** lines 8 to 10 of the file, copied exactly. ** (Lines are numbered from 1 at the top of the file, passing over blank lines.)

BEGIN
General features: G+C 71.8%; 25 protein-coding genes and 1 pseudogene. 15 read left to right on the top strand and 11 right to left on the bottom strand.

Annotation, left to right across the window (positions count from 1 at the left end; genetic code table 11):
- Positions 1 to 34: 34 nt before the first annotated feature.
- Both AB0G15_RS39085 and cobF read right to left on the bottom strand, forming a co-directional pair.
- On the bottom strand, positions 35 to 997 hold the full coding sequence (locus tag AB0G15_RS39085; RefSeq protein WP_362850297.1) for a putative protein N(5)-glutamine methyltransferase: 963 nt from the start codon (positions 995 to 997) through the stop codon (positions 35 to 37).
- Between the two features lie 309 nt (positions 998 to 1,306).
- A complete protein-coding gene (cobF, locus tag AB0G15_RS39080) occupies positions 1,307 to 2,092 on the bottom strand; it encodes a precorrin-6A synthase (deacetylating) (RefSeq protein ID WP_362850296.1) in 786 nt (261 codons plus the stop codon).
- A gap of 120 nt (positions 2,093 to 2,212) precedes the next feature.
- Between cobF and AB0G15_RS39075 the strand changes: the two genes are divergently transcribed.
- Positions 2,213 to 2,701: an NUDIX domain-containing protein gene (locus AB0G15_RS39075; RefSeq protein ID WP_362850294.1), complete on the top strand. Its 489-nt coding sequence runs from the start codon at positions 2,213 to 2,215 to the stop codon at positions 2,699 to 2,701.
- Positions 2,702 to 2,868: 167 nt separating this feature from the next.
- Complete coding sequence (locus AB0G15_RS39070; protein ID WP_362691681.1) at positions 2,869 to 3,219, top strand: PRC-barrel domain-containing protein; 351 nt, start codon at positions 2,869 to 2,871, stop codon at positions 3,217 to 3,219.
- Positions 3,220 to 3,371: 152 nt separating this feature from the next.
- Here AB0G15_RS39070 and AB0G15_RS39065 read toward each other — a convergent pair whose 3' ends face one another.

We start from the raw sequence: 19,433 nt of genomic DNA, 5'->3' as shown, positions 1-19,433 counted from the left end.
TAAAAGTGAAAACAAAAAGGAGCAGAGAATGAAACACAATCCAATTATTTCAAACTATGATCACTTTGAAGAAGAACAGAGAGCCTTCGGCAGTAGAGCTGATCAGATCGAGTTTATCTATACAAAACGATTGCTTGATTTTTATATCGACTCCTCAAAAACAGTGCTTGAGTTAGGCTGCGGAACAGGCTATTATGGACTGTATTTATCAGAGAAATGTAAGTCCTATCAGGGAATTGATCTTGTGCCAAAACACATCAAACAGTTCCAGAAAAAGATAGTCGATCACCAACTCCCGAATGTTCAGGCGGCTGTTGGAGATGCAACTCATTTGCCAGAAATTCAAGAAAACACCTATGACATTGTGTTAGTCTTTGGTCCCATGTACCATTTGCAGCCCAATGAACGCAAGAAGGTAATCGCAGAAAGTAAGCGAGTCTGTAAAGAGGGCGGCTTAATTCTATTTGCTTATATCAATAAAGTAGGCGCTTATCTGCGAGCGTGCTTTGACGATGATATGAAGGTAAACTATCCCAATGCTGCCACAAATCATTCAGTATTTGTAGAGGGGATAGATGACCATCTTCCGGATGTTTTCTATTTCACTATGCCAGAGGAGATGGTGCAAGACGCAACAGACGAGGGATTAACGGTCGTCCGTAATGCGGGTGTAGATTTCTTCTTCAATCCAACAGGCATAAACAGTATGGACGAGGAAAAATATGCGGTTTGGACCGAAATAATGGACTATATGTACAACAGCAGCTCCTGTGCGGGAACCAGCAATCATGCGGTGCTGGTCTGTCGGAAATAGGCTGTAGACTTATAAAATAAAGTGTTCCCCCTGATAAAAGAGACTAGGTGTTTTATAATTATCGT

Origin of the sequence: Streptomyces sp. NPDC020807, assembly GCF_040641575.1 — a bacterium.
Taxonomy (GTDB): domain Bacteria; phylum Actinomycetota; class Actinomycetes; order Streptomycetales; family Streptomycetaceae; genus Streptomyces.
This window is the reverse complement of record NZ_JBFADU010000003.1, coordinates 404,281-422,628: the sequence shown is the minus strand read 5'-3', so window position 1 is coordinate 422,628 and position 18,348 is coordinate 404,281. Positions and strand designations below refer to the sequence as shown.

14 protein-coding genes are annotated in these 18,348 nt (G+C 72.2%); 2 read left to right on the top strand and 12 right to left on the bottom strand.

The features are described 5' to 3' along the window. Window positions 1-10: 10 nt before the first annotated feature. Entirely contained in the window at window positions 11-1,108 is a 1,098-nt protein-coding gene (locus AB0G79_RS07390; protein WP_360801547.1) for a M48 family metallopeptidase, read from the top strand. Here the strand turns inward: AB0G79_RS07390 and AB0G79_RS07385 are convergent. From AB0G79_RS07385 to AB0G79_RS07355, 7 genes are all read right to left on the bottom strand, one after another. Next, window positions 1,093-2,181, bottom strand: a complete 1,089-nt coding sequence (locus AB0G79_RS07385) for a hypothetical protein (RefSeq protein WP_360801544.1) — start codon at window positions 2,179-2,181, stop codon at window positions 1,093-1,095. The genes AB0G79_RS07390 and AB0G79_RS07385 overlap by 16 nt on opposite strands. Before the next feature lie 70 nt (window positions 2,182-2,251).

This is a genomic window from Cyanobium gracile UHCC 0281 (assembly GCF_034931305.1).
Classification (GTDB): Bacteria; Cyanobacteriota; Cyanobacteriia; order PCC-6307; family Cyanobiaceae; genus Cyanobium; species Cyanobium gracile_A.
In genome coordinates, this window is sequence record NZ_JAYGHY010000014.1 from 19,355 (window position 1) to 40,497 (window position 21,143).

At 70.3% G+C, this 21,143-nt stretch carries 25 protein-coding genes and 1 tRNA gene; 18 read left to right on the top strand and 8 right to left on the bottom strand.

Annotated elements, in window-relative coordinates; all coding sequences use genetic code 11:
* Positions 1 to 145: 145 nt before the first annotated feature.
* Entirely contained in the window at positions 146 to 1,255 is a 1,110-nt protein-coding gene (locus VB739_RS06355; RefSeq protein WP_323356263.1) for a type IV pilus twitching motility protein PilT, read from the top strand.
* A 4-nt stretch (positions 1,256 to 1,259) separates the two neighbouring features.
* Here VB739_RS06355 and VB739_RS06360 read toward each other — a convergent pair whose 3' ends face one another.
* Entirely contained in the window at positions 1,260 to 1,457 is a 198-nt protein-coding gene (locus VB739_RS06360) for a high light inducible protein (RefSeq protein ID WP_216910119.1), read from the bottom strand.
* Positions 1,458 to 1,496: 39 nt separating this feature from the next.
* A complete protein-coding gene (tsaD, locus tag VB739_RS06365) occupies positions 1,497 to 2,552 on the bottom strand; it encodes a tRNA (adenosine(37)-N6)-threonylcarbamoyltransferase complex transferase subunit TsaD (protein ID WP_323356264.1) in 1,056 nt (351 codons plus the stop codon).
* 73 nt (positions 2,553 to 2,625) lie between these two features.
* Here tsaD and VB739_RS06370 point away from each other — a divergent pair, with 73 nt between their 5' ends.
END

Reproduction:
- A gap of 120 nt (positions 2,093 to 2,212) precedes the next feature.
- Between cobF and AB0G15_RS39075 the strand changes: the two genes are divergently transcribed.
- Positions 2,213 to 2,701: an NUDIX domain-containing protein gene (locus AB0G15_RS39075; RefSeq protein ID WP_362850294.1), complete on the top strand. Its 489-nt coding sequence runs from the start codon at positions 2,213 to 2,215 to the stop codon at positions 2,699 to 2,701.